Say what you will about Fifty Shades of Grey; it raised many questions our culture needed to grapple with. Like, for example: can a woman be sexually submissive and still be empowered?
Setting aside Fifty Shades itself – which, arguably, presents an image of a submissive woman who is not empowered, because her dominant partner is overbearing and abusive – it’s more than possible for sexual submission to facilitate empowerment. Here are some reasons why…
True submission is necessarily consensual
Any knowledgeable kinkster on the up-and-up will tell you that dominance and submission are meaningless and deplorable without consent. When it comes to sex – including kinky sex – consent must be risk-aware, informed, ongoing, and freely given. Those who claim submissive women are “unempowered” often don’t realize that submission is, for many women, an active choice – not a sad circumstance thrust upon them by society or their male partners. Of course, pre-existing power dynamics in society can influence the choices a woman will make, but that’s no excuse for invalidating the agency of women who crave submission and deliberately choose it.
Submissive calls the shots
In risk-aware, consensual kink, both (or all) participants pre-negotiate what they want to happen in a given scene or relationship – and the submissive’s desires and limitations usually take center stage in this discussion. The dominant’s needs and wants are important too, of course, but since the submissive will typically be enduring more sensation or going through more of an “ordeal,” their wishes and limits must be centered.
This can be empowering in a world that routinely tells us women’s needs are not important and should be set aside in favor of appeasing or deferring to men. It is powerful for a woman to be able to say, “This is what I want,” and get it. It is likewise powerful for a woman to be able to say, “This is what I don’t want,” and have that be respected, too.
Submission can be relaxing
Giving up control to a partner you trust is an immensely calming act, under the right circumstances. Many women run around performing emotional and physical labor for others’ benefit all day, whether in their work lives or their personal lives or both and so it can be freeing to completely release those responsibilities for even just the duration of a kink scene.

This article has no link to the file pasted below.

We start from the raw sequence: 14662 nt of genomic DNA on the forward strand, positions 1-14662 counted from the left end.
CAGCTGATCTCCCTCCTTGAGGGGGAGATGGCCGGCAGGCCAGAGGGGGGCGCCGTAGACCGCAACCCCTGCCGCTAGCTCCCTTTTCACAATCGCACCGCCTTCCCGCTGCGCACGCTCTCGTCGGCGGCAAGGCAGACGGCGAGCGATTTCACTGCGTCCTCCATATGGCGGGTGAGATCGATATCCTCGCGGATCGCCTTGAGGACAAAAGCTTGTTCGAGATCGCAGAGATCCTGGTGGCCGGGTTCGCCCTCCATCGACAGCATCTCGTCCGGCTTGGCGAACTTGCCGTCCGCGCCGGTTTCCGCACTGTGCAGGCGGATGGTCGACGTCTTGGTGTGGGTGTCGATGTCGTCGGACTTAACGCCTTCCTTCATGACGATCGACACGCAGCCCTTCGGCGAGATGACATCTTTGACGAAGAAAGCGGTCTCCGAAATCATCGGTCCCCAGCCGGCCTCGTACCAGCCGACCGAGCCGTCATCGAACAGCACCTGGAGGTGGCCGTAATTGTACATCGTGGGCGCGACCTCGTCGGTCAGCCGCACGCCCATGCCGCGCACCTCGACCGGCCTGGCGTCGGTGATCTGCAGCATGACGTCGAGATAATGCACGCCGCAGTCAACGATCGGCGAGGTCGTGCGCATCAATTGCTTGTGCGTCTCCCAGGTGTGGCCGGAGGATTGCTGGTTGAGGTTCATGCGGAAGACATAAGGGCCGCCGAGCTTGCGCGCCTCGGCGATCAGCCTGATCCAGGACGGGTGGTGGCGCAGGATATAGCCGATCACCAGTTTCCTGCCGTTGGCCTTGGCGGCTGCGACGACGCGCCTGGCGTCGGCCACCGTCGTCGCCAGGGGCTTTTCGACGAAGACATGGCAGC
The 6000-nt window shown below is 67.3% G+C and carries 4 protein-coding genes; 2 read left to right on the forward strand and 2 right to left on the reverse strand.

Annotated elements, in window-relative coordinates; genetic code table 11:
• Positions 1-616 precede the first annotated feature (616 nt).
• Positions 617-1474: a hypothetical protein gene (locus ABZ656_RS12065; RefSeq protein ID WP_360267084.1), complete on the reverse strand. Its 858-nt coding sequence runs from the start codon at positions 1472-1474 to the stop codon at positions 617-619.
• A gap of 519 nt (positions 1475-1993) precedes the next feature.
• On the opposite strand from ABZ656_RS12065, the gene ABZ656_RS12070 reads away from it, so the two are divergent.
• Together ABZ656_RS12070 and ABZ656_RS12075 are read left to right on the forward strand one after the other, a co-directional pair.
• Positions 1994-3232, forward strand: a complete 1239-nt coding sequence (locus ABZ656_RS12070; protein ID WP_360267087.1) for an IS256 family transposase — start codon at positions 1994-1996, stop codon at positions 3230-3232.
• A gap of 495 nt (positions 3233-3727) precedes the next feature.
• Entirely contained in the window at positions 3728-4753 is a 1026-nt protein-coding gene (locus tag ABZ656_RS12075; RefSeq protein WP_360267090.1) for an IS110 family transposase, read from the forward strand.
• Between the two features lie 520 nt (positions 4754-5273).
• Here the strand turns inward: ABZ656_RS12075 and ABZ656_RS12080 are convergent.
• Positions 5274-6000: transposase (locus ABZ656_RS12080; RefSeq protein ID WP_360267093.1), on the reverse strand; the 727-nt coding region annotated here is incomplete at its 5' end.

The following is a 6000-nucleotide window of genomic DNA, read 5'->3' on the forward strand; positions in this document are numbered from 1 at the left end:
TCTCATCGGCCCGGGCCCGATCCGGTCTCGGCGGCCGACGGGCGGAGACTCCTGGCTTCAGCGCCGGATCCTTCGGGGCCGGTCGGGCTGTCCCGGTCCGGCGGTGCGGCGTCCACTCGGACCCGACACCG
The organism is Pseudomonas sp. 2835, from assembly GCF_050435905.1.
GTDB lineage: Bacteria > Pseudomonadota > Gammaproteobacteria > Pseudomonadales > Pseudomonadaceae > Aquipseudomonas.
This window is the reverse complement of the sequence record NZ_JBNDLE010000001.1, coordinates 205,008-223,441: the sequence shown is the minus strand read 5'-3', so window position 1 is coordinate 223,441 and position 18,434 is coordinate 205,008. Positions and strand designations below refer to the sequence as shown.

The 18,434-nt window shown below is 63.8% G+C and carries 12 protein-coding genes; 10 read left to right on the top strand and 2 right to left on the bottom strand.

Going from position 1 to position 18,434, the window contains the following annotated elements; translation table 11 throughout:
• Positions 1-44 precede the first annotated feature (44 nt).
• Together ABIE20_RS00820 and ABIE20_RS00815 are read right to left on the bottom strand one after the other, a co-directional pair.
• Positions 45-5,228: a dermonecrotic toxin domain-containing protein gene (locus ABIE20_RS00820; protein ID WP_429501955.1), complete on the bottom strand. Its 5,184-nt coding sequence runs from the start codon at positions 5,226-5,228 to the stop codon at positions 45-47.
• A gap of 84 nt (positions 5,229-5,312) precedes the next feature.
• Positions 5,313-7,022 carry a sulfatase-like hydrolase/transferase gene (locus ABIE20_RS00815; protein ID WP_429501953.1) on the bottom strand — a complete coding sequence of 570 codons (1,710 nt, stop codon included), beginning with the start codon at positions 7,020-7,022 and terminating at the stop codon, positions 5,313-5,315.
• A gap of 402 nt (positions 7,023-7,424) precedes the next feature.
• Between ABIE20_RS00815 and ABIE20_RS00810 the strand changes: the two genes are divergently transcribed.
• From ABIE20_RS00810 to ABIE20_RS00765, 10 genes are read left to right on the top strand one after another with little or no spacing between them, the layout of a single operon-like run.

Submission can mitigate the effects of trauma
With the ever-present caveat that BDSM is not therapy and cannot be used as a replacement for therapy, some people are able to find healing through kink. It can be powerful, for example, to revisit the circumstances of a past sexual assault, but with a trusted partner who will steadfastly respect the survivor’s boundaries and safewords.
Sex therapist Samantha Manewitz points out that the three-act structure of a kink scene – negotiation, play, and aftercare – closely mirrors the three-point process of trauma healing: skill-building, exposure, and integration. Proceed with caution – and, ideally, with the guidance of a kink-aware therapist – but you and/or your partner(s) might find BDSM helpful in shedding the past and moving into a more empowered personal future.
Submission can be pleasurable
Why else would people keep doing it, after all? For example, the endorphins released during sadomasochistic activities like spanking can leave the body feeling buzzy and blissful. Some research on BDSM has even found that it elicits “flow” in its participants, a psychological state associated with a better overall mood and temperament. So kinky sex doesn’t just feel good in your body – it might be good for your brain, too.
While a submissive woman might sometimes roleplay as someone powerless, if she’s in a consensual kink scene with a good kink partner, she is only ever voluntarily lending out her power. And in many ways, when the scene is done, she may feel even more powerful than before.